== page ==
Allan Chow, born April 22, 1979, is a Malaysian-born landscape painter who currently resides and owns a studio in the United States. Allan received his BFA in Illustration from the Kansas City Art Institute. Mentored by illustrators, Allan worked as a freelance illustrator and graphic designer during his twenties while he experimented with paint after dark. His natural attraction to Impressionism and Abstract Expressionism inspired him to develop a modern interpretation of landscape paintings with a palette knife. Allan’s hints of Southeast Asian culture manifests through his exuberant colors, bold paint strokes and irresistible textures that set him apart from his peers.
Allan Chow’s painting, “Broadway Bridge at Dusk,” was published in Kansas City Voices Volume 13 in 2015.
KCV: Your work hangs at the Royals Stadium, Chiefs Stadium, Intercontinental Hotel, Marriott, Kansas University Medical Center, St. Luke’s Hospital, and Kansas State University, to name a few. With the success you have, what advice would you give to aspiring artists?
Chow: Have discipline and prioritize your time. Spend equal amounts of time creating work and establishing business-marketing practices that work for you.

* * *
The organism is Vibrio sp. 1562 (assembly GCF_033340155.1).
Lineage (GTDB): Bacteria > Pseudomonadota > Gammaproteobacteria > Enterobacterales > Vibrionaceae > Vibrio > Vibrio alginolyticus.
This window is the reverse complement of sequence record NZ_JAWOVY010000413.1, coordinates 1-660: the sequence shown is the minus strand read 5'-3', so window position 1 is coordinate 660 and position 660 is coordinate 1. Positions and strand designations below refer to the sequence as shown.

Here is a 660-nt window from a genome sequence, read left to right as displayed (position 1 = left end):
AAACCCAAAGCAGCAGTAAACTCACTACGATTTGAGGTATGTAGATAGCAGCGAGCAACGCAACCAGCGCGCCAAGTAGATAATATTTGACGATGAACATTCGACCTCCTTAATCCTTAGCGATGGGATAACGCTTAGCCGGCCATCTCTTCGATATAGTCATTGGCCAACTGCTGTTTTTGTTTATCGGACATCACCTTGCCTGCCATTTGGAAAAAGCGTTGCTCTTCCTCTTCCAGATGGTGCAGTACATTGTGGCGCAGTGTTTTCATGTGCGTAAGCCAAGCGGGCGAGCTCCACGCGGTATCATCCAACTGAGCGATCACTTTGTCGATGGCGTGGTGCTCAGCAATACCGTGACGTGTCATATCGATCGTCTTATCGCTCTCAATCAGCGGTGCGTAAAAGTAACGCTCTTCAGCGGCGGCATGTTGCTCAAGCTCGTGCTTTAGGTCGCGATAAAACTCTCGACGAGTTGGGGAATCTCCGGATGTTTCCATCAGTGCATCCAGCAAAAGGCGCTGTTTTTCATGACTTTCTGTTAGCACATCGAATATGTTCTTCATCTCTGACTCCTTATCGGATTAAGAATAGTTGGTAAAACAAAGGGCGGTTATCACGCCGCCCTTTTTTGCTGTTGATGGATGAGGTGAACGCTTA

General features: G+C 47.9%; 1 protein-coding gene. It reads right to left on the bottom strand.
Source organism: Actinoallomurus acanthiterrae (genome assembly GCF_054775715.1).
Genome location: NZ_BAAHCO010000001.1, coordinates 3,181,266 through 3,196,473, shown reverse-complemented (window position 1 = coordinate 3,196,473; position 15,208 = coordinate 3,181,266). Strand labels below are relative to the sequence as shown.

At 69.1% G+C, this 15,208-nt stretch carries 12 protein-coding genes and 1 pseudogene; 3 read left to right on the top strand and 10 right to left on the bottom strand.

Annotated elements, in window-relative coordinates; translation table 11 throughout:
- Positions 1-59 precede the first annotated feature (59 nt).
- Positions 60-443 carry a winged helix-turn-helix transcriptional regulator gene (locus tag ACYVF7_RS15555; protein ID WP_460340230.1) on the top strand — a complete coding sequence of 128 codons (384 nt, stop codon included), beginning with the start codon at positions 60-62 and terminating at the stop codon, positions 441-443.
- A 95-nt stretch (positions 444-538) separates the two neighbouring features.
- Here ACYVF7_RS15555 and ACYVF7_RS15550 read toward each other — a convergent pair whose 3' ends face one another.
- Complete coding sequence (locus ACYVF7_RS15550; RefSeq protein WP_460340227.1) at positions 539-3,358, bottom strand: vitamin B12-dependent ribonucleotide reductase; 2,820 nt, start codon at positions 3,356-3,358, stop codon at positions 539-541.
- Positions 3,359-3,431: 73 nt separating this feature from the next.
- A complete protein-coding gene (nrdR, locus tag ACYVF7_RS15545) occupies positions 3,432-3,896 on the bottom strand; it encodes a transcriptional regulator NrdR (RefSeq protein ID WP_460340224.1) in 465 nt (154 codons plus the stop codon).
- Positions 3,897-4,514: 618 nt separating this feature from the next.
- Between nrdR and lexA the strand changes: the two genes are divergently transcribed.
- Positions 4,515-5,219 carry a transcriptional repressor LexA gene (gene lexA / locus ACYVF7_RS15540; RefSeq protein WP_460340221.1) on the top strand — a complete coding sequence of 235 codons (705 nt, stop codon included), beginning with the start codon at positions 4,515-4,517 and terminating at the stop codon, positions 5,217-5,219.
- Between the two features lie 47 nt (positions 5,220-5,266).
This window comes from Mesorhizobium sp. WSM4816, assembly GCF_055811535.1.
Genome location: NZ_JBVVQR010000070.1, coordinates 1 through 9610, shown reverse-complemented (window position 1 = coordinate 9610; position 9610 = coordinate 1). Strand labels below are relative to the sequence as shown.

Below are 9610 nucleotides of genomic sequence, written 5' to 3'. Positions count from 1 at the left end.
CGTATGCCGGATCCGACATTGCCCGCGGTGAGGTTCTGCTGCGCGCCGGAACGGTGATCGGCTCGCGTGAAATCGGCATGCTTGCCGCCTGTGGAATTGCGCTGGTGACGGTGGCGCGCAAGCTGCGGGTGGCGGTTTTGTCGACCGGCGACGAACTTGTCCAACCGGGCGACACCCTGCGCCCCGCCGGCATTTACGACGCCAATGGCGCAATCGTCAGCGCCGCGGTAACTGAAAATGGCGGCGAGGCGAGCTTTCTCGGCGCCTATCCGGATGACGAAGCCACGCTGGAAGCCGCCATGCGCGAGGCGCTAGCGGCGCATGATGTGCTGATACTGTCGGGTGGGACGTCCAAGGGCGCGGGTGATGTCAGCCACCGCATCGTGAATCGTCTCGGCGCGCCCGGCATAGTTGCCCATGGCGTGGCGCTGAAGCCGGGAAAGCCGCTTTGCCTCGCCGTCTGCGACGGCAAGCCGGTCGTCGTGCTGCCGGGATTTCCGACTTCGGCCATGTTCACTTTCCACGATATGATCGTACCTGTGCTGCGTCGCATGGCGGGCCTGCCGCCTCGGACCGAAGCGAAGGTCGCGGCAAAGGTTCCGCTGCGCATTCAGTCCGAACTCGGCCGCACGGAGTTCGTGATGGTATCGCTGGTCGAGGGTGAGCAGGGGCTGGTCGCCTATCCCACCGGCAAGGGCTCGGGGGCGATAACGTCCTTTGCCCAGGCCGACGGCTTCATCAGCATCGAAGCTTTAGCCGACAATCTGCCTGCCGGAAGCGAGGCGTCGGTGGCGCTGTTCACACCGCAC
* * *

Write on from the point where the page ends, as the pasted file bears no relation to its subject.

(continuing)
KCV: Being born and raised in Malaysia, What influence has your cultural background had on your work?
Chow: My upbringing in Malaysia has helped me see landscapes subjectively. The lens through which I see the flint hills is a direct reflection and comparison to the scenery and colors from my hometown in Kuala Lumpur, Malaysia. I use bright colors to represent the flint hills, vibrant reds, oranges, and blues. These are commonly used colors for art and textiles in Malaysia.
KCV: You recently had a show exclusively for your prints. Do you find yourself spending less time on original paintings and more time selling prints?
Chow: When I am working on an exhibit, I usually dedicate two to three months focusing on the exhibition so since this exhibit doesn’t require me to create originals, I spend majority of my time at the printer making sure my prints are reproducing correctly and the rest of the time marketing. I actually have time left over to create originals for my next exhibit.
KCV: What encourages you to use a palette knife instead of traditional paintbrushes?
Chow: The first time I used a paintbrush was when I was a teenager. In college, I became comfortable with paintbrushes and wanted to try something different. The palette knife is a tool I use to relinquish the control and let creativity take over. I made mistakes but I forced myself to embrace those mistakes and through them I found something unique to help me establish my style.
Watch a video of the interview with Allan Chow below or watch on YouTube.
Allan Chow’s websites and social media links: